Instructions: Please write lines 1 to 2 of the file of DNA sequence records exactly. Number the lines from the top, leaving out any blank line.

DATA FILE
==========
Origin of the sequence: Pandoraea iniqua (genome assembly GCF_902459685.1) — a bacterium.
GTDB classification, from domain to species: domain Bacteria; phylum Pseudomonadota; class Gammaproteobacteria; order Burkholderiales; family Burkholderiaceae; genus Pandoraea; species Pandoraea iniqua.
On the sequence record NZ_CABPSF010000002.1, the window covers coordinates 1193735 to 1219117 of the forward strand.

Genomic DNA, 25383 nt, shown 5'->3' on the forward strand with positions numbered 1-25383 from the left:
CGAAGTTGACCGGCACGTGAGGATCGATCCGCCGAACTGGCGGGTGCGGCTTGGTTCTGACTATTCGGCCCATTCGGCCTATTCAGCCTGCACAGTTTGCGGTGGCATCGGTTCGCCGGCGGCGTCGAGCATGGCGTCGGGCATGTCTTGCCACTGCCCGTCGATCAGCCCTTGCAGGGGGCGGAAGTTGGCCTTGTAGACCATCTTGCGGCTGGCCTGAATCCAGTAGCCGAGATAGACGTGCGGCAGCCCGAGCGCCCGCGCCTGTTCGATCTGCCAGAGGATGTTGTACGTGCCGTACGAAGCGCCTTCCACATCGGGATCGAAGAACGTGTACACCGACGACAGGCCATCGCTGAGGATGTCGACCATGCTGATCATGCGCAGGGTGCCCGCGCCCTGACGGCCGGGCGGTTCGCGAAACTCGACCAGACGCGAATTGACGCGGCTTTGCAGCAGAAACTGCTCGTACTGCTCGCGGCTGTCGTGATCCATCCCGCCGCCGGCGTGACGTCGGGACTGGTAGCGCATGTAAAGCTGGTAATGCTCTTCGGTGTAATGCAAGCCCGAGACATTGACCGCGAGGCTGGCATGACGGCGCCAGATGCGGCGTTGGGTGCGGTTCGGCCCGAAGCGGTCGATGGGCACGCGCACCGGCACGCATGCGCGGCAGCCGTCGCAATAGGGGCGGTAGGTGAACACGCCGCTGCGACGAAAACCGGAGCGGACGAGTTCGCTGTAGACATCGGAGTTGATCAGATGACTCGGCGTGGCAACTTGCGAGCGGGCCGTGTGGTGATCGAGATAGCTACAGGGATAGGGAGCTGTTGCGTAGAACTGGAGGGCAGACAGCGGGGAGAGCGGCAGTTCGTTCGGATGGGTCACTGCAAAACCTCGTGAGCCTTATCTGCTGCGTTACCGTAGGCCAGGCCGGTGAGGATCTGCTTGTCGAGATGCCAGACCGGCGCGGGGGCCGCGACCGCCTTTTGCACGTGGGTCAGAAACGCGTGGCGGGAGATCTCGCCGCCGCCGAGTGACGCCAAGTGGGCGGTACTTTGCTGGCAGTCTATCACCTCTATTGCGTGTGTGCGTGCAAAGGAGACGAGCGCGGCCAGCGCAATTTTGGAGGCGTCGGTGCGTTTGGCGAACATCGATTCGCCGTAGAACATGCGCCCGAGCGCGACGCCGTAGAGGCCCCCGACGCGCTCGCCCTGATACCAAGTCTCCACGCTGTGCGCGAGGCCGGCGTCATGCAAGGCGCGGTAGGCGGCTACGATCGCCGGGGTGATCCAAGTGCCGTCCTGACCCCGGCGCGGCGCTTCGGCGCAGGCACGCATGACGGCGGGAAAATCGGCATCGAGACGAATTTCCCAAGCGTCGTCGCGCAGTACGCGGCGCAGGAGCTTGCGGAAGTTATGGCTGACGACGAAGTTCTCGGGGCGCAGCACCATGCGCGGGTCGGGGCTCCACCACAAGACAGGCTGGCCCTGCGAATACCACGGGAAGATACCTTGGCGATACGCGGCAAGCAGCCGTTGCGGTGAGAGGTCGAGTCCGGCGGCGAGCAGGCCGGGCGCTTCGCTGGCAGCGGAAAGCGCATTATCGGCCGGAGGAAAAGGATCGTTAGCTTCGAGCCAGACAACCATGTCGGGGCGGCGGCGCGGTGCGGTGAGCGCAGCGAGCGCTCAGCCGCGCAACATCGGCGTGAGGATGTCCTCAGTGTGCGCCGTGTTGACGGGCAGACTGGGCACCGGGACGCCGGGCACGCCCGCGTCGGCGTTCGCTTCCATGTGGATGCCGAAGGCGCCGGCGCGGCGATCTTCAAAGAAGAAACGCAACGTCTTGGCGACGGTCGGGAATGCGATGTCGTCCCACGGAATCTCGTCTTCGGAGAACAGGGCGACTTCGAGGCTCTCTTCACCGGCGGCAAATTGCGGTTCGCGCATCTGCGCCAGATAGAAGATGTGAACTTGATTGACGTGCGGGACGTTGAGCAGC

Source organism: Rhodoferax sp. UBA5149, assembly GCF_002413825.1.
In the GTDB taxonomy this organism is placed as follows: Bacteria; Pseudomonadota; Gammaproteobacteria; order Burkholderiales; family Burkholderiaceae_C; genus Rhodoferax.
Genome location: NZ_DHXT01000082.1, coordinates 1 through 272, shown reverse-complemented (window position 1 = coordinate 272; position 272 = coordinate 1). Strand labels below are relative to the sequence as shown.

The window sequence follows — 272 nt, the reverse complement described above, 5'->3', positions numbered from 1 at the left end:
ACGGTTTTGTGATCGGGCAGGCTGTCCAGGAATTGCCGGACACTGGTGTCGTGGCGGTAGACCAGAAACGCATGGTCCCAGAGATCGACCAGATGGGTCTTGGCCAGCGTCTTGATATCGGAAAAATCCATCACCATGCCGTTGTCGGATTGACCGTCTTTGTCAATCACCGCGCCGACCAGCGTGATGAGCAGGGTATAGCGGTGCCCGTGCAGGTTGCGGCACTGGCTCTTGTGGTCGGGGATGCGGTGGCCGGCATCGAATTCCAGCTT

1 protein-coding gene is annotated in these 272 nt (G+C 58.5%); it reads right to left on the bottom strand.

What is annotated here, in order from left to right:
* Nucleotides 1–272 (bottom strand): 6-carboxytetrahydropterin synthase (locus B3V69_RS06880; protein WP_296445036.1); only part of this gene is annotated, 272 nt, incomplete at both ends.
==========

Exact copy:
Origin of the sequence: Pandoraea iniqua (genome assembly GCF_902459685.1) — a bacterium.
GTDB classification, from domain to species: domain Bacteria; phylum Pseudomonadota; class Gammaproteobacteria; order Burkholderiales; family Burkholderiaceae; genus Pandoraea; species Pandoraea iniqua.